Month: October 2020

Supporting Communication Partners During Virtual Learning with AAC

This week we have been focused on helping teachers at my school provide aided language stimulation during their virtual lessons. It’s been tough! When we had our first meeting, many of our teachers indicated they weren’t providing aided language for the AAC users in their classes during virtual instruction. πŸ™ That is obviously not ideal, so we came up with some strategies and resources for teachers to use!

  1. Use a screenshot of the student’s homepage on their system.
    • Unity/LAMP manual boards can be downloaded from the AAC Language Lab (see image above)
    • TouchChat WordPower manual boards can be downloaded from Saltillo.
    • Here’s a Proloquo2Go Crescendo manual board.
    • Speak for Yourself’s manual board can be downloaded from the Smarty Symbols website.
    • The Core 112 board can be downloaded from Cough Drop.
  2. Use mirroring software to provide virtual models.
    1. PASS Software for PRC devices
    2. Chat Editor for Saltillo devices
    3. Mirror the iPad on your desktop. (see image below)
  3. Make a cheat sheet ahead of time! Choose four to eight words to target during your lesson. Make sure you know how to find those words on your students’ devices.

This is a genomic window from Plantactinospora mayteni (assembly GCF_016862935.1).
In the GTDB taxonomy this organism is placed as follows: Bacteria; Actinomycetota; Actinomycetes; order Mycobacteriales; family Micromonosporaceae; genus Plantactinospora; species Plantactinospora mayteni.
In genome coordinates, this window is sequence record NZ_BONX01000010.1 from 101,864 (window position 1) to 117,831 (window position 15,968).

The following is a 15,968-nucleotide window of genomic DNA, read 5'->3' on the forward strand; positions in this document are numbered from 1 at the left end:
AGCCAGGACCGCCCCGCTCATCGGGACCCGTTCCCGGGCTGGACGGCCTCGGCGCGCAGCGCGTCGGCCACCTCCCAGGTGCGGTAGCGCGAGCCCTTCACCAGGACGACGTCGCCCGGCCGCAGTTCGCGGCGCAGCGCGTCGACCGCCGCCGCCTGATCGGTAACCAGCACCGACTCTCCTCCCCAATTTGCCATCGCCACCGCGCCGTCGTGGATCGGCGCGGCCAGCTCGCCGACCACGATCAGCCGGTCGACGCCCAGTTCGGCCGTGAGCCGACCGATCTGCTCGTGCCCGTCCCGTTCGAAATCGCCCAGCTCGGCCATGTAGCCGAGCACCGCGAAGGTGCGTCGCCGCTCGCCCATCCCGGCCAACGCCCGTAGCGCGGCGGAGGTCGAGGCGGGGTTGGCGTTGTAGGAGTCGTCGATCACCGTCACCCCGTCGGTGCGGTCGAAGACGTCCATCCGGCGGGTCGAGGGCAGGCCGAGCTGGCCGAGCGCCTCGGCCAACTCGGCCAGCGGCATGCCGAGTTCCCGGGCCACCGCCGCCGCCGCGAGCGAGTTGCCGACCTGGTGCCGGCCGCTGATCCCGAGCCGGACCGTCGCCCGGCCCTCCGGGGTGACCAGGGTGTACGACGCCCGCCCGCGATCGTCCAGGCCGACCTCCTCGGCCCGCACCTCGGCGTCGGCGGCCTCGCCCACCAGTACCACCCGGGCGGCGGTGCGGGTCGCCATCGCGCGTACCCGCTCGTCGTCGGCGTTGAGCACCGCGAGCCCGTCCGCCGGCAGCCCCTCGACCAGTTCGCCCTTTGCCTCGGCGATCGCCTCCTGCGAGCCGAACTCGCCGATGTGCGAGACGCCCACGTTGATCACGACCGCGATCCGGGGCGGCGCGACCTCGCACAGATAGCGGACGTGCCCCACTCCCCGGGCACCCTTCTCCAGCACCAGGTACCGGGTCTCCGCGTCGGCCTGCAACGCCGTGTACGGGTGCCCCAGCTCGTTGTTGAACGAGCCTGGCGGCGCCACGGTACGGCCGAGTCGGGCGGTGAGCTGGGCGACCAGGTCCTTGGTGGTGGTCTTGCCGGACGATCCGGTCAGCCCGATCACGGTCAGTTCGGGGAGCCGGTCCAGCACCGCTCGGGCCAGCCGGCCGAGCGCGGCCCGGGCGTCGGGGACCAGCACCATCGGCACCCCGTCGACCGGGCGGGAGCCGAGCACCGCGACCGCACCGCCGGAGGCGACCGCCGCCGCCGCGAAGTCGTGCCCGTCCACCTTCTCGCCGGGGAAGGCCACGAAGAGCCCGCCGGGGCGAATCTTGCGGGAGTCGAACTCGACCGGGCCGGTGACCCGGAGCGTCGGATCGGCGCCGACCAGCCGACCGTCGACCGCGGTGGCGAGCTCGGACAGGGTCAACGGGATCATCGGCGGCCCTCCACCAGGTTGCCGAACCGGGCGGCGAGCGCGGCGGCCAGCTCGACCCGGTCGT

• You can model the sequence on the manual board.
    • You can tell caregivers what the icon sequence is so that they can help model for their child.

We’ve posted cheat sheets for Gail van Tatehove’s list of core vocabulary for students with intellectual disabilities for Unity 28, 45, 60, and 84 and LAMP. They’re listed for free on TPT. We’ve provided this to our teachers and paraprofessionals so that they can either model icon sequences or tell caregivers how to model for their child.

How are you providing aided language during virtual lessons? We’d love to hear ideas that others have!

Let’s Talk AAC and Vocabulary

We started AAC Awareness Month by posting about core vocabulary. If you missed the post, check it out here. There’s often conversation about core vs. fringe on Facebook groups and amongst teachers, SLPs, parents, and other AAC stakeholders. We think it’s really important to think about ALL the vocabulary that is important to our students’ language development and not think about vocabulary selection in terms of core OR fringe.

While our main focus in speech-language therapy often revolves around core vocabulary, we frequently target nouns that are either important to our students or that are commonly occurring. We tend to split vocabulary into three categories – core vocabulary, personal vocabulary, and fringe vocabulary.

Core Vocabulary – approximately 200-400 high frequency words that make up about 80% of all words we use to communicate.